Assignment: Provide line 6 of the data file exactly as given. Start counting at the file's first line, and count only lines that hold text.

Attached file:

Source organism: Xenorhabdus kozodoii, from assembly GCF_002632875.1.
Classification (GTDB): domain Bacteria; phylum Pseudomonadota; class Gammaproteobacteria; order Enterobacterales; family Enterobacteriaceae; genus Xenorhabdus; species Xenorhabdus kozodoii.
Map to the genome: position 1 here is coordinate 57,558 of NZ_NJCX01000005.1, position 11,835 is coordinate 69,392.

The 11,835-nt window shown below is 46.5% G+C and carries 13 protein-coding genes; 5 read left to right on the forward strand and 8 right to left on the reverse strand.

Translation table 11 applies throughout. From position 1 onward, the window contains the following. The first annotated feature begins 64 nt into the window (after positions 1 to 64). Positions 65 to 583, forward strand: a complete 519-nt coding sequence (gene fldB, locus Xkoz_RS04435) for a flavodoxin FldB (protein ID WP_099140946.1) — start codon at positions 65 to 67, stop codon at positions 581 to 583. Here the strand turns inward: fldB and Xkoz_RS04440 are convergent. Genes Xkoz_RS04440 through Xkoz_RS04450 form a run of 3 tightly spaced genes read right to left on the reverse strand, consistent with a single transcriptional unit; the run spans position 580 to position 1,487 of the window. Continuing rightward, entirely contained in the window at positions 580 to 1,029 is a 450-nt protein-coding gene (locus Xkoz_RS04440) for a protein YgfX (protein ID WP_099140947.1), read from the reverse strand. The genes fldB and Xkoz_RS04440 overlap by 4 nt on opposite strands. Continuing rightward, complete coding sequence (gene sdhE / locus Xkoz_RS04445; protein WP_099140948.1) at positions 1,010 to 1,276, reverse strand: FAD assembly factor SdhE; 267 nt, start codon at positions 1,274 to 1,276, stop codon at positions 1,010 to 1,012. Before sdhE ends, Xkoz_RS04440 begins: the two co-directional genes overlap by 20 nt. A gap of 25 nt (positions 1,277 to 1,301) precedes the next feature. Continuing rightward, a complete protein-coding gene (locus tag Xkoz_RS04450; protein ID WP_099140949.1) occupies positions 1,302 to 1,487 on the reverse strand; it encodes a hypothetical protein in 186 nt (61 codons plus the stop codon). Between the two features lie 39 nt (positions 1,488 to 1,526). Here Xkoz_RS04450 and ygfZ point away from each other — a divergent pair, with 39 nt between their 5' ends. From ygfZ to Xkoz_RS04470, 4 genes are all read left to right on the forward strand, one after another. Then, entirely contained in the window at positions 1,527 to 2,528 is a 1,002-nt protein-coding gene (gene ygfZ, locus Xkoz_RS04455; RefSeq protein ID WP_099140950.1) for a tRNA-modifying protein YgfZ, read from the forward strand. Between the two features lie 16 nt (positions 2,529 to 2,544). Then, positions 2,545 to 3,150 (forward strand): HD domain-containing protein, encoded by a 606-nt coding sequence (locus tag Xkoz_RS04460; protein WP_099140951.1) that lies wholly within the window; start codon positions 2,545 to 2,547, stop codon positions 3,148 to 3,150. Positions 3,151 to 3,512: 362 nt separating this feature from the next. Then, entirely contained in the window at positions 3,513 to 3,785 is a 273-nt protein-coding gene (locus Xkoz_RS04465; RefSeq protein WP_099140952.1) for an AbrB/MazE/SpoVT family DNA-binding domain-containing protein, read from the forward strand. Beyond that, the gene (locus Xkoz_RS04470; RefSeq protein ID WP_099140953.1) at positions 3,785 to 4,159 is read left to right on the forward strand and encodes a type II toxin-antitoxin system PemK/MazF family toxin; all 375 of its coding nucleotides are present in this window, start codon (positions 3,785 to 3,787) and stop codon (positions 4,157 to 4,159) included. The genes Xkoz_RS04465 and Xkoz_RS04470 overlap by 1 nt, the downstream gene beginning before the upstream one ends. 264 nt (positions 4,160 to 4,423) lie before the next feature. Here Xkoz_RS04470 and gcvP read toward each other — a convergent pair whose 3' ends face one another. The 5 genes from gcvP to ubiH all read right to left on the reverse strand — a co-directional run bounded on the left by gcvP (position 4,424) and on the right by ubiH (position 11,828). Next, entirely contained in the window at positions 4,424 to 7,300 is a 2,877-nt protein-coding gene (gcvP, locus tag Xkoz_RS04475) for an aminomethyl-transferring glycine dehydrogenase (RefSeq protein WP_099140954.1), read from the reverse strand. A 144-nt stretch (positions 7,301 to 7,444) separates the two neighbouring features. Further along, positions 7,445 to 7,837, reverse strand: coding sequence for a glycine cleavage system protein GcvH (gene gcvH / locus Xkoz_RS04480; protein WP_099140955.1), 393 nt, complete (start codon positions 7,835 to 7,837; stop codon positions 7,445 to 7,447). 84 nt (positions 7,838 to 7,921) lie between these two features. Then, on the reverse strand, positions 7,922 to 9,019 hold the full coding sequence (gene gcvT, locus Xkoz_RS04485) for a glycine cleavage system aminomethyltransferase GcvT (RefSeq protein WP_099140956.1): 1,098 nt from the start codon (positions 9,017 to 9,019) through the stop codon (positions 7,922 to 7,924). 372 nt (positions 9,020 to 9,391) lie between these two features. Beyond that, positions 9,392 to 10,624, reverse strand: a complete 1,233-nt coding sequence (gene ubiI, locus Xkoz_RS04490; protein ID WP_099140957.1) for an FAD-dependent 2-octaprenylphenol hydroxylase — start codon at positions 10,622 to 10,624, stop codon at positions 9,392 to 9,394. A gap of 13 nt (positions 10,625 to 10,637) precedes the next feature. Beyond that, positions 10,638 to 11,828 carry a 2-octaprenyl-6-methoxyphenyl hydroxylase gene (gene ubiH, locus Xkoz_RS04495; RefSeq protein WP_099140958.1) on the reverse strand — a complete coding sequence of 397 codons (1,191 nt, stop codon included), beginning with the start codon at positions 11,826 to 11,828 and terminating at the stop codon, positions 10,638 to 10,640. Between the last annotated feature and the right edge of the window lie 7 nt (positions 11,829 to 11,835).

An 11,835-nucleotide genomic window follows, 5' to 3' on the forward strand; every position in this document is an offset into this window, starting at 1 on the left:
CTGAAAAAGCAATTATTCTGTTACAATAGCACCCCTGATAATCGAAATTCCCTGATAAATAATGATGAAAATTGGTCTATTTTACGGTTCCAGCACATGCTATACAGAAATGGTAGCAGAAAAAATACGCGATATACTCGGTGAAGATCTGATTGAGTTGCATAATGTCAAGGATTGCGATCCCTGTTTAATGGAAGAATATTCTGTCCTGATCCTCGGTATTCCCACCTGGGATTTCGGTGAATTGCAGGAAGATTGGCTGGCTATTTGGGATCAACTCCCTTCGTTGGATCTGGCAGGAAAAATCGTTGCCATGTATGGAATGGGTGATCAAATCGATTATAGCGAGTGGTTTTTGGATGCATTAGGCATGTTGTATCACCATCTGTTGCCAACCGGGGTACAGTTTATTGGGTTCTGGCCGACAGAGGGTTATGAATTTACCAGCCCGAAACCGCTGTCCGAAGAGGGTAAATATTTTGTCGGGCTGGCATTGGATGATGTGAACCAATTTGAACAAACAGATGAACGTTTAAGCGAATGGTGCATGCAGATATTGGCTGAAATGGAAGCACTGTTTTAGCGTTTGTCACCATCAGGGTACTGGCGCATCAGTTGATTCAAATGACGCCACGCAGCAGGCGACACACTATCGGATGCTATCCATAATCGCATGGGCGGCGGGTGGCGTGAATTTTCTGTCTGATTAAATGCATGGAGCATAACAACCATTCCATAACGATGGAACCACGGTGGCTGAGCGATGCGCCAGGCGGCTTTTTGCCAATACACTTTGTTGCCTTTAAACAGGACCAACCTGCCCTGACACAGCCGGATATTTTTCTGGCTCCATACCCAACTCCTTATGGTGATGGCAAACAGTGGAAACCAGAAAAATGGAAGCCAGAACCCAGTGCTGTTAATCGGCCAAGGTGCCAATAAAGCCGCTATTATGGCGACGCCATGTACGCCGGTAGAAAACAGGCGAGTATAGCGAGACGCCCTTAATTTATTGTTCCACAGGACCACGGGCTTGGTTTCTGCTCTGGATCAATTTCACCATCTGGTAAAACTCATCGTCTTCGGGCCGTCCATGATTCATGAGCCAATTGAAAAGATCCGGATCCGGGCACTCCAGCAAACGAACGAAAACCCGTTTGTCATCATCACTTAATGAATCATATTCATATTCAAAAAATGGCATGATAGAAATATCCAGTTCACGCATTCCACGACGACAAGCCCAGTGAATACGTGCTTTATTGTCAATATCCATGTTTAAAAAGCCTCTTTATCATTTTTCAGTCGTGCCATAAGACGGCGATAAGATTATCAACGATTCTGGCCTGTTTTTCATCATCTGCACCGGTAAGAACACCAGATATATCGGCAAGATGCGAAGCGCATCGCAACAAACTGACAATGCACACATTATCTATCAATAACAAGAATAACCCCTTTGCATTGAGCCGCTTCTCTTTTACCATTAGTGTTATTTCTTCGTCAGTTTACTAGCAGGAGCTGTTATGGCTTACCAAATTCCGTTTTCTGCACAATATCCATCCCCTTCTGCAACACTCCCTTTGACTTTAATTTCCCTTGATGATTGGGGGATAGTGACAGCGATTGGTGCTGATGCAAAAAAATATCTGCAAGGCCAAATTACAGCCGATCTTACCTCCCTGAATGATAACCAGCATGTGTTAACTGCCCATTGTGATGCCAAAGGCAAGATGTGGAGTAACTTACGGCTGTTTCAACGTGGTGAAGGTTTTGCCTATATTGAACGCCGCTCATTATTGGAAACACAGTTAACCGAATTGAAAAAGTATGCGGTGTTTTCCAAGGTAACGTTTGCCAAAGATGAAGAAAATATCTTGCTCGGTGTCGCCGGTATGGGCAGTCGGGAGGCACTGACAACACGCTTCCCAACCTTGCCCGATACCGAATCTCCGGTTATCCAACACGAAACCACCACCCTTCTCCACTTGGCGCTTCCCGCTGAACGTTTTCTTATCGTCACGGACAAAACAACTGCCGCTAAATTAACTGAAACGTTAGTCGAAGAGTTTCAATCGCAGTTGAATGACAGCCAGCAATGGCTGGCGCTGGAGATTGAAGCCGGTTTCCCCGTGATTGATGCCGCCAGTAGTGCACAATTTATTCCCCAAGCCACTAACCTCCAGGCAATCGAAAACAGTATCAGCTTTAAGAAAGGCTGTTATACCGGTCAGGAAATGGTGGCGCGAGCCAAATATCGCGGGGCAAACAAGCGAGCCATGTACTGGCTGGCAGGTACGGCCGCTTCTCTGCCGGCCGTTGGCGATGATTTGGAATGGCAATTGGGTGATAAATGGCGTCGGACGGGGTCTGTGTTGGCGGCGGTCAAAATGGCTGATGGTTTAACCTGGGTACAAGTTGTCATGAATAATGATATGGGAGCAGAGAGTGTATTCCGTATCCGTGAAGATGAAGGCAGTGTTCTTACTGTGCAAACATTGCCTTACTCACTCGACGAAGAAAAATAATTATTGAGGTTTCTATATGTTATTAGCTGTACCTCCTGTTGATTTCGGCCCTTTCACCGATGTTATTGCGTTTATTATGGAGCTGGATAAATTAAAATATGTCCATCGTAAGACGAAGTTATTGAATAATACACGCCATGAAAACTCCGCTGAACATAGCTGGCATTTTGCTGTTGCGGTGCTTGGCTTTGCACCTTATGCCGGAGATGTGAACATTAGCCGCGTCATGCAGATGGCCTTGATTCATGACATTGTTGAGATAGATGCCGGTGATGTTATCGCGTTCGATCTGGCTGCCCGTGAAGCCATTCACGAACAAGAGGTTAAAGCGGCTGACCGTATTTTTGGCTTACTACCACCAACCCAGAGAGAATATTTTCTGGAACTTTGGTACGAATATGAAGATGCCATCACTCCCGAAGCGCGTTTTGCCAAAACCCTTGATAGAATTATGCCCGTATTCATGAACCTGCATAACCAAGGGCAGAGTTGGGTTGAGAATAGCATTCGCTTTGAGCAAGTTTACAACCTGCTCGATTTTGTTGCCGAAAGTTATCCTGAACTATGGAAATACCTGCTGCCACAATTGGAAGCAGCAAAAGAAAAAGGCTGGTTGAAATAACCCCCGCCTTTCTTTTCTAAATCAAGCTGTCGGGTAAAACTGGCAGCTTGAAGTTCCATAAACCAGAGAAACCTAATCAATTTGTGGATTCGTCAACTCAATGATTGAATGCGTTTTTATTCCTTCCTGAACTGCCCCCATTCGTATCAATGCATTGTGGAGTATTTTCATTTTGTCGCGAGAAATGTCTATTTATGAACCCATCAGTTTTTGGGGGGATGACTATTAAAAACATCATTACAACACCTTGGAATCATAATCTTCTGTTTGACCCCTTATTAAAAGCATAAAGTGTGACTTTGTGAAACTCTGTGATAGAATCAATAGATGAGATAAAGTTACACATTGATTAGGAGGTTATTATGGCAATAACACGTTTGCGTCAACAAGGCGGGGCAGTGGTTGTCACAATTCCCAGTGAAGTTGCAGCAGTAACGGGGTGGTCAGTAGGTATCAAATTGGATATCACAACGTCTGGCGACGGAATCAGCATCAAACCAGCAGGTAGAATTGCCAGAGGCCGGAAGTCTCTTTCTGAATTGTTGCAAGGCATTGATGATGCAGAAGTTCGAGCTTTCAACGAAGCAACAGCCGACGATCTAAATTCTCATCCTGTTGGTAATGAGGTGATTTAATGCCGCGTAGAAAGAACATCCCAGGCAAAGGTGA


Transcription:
An 11,835-nucleotide genomic window follows, 5' to 3' on the forward strand; every position in this document is an offset into this window, starting at 1 on the left: